The Saudis are coming: Seven things Team Trump needs to know

Ali Shihabi,

When Saudi Arabia’s young and dynamic Deputy Crown Prince, son of King Salman, arrives in Washington this week, he’ll seek to both reaffirm the strong security alliance with America and to impart a powerful message of how the Kingdom is changing.

In just over two years, the 31-year-old Mohammed bin Salman, has tackled the threat posed to the Kingdom by Yemen’s Iranian-allied Houthis as defense minister.

He has taken on serious economic reforms that have curbed government subsidies.

He launched an ambitious plan to wean the country’s economy off oil. And of high importance to the West, he has made clear that he intends to push for considerable social reform. At the top of his agenda: greater rights for women.

After eight years in which the Saudis watched as the Obama administration seemed to pivot towards Iran—a country where “Death to America” is still shouted daily in the streets—this is the moment for a reset on national security issues, with an eye toward the exciting social changes happening in the kingdom.

saudis_small The Saudis are coming: Seven things Team Trump needs to know Foreign Policy

Here are seven things Team Trump needs to know before they meet:

1. Saudi Arabia’s leaders have already seen that the Trump administration has a clear vision of the Iranian regime’s trouble making.

In Trump’s generals, at the Pentagon, and among national security advisers, they see veteran Middle East hands, with boots on the ground experience, no illusions about Iranian meddling, and an understanding of the price paid by many U.S. servicemen and women, killed by Iranian made IED’s. Even with this increased comfort level in Riyadh, more reassurance from the Trump team would be even better, signaling that the U.S. will continue to support and contribute to the defensive war in Yemen, and hold the line against further Iranian expansionist efforts that undermine regional stability.

2. The Kingdom is on the front line of the War on Terror, crushing Al Qaeda and ISIS at home, and working very closely with the U.S. and their allies to hunt them down across the region. Saudi intelligence provided information to the U.S. that stopped attacks planned to take place on American soil. The Kingdom has been recognized by the U.S. Assistant Secretary of the Treasury, in testimony to Congress last year, as a world leader in combatting terrorism financing.

3. Saudi Arabia’s next big project is the remaking of the country’s economy, transforming the oil-dependent state into a modern, technologically advanced and economically diversified nation. To do that, the Kingdom wants to work closely with American business and will be looking to the Trump administration to encourage U.S. businesses to seek opportunities there.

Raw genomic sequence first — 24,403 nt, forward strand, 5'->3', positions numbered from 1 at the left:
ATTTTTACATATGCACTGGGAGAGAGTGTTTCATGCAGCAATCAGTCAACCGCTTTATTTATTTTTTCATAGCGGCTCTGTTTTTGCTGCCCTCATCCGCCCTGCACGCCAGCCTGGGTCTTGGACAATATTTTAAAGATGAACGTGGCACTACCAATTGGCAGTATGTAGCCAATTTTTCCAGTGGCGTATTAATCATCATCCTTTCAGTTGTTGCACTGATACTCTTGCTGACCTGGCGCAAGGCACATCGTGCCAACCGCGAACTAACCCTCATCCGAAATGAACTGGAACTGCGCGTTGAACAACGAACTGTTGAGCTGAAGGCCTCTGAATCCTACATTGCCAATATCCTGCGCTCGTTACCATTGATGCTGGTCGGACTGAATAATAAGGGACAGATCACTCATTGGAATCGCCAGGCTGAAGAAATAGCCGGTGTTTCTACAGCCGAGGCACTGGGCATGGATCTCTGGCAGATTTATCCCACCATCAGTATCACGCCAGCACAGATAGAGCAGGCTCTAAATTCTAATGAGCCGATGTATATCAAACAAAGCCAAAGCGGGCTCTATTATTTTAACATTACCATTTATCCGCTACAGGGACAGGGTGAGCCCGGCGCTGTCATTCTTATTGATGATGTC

4. In Riyadh, there is frustration that too often, the U.S.-Saudi relationship is not fully appreciated in the United States. Recognition that the relationship is mutually beneficial—that Saudi purchases of U.S. military equipment have brought hundreds of billions of dollars back to the States and helped create tens of thousands of jobs, while enhancing the U.S. goal of greater regional stability, is important. As a businessman, Trump is likely to understand this.

5. Support and understanding of the pace of social reform would be helpful. An acknowledgement that Saudi leadership is carefully calibrating systemic change to avoid disastrous clerical pushback would be gratefully received. A celebration of accomplishments such as the recent appointment of a woman to head the Saudi stock exchange, and of another to head a major bank, would signal a recognition that the kingdom is on the path to profound change.

6. The government has worked to deal with intolerance at home by undertaking a systematic effort to rewrite textbooks and other literature to highlight the need for understanding of other religions and cultures. This is an important step in the movement forward of Saudi Arabia.

7. The Saudi national oil company, Aramco, is moving toward partial privatization. When that happens, this IPO will likely be the largest offering in history. The IPO is an enormous financial opportunity for US investment banks and advisers.

From the prince, the message is likely to be crystal clear to Team Trump: Saudi Arabia is and has always been on America’s side.

After eight years in which the Saudis watched as the Obama administration seemed to pivot towards Iran—a country where “Death to America” is still shouted daily in the streets—this is the moment for a reset on national security issues, with an eye toward the exciting social changes happening in the kingdom.

A recognition of Saudi Arabia’s achievement as the only government in the Middle East with a record of continuous stability for the past 100 years, and of its clear-eyed and pragmatic path to the future, will go a long way toward solidifying this vital bilateral relationship.

Ali Shihabi is Executive Director of the Washington, DC-based Arabia Foundation, and is a member of the board of trustees of the International Crisis Group.